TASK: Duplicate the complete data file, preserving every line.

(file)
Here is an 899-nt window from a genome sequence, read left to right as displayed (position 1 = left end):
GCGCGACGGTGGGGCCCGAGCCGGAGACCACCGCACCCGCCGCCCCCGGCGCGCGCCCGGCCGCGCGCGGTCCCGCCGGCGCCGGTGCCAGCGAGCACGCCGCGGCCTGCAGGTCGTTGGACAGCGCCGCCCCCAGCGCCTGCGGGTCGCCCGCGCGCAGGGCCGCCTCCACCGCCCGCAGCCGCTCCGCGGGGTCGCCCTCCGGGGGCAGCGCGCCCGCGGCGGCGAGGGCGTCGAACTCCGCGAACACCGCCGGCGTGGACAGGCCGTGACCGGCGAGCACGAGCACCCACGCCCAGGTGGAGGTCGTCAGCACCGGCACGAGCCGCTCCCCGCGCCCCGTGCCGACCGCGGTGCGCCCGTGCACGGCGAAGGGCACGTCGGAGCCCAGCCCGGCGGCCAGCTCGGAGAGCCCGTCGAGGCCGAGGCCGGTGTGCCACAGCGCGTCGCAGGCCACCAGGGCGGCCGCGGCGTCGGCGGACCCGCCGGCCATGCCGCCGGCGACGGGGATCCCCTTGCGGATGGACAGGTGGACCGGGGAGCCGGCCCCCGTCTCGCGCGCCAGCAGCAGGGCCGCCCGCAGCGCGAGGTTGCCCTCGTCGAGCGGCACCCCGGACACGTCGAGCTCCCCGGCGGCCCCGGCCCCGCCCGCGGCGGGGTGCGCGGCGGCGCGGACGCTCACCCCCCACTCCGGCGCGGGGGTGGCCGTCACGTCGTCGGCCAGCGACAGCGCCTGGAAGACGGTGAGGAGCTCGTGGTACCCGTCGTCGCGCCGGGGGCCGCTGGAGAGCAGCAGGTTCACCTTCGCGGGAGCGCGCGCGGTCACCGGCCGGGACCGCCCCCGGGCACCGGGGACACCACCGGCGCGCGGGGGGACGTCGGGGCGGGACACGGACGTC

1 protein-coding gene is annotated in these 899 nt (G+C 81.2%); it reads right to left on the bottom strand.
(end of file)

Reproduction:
Here is an 899-nt window from a genome sequence, read left to right as displayed (position 1 = left end):
GCGCGACGGTGGGGCCCGAGCCGGAGACCACCGCACCCGCCGCCCCCGGCGCGCGCCCGGCCGCGCGCGGTCCCGCCGGCGCCGGTGCCAGCGAGCACGCCGCGGCCTGCAGGTCGTTGGACAGCGCCGCCCCCAGCGCCTGCGGGTCGCCCGCGCGCAGGGCCGCCTCCACCGCCCGCAGCCGCTCCGCGGGGTCGCCCTCCGGGGGCAGCGCGCCCGCGGCGGCGAGGGCGTCGAACTCCGCGAACACCGCCGGCGTGGACAGGCCGTGACCGGCGAGCACGAGCACCCACGCCCAGGTGGAGGTCGTCAGCACCGGCACGAGCCGCTCCCCGCGCCCCGTGCCGACCGCGGTGCGCCCGTGCACGGCGAAGGGCACGTCGGAGCCCAGCCCGGCGGCCAGCTCGGAGAGCCCGTCGAGGCCGAGGCCGGTGTGCCACAGCGCGTCGCAGGCCACCAGGGCGGCCGCGGCGTCGGCGGACCCGCCGGCCATGCCGCCGGCGACGGGGATCCCCTTGCGGATGGACAGGTGGACCGGGGAGCCGGCCCCCGTCTCGCGCGCCAGCAGCAGGGCCGCCCGCAGCGCGAGGTTGCCCTCGTCGAGCGGCACCCCGGACACGTCGAGCTCCCCGGCGGCCCCGGCCCCGCCCGCGGCGGGGTGCGCGGCGGCGCGGACGCTCACCCCCCACTCCGGCGCGGGGGTGGCCGTCACGTCGTCGGCCAGCGACAGCGCCTGGAAGACGGTGAGGAGCTCGTGGTACCCGTCGTCGCGCCGGGGGCCGCTGGAGAGCAGCAGGTTCACCTTCGCGGGAGCGCGCGCGGTCACCGGCCGGGACCGCCCCCGGGCACCGGGGACACCACCGGCGCGCGGGGGGACGTCGGGGCGGGACACGGACGTC

1 protein-coding gene is annotated in these 899 nt (G+C 81.2%); it reads right to left on the bottom strand.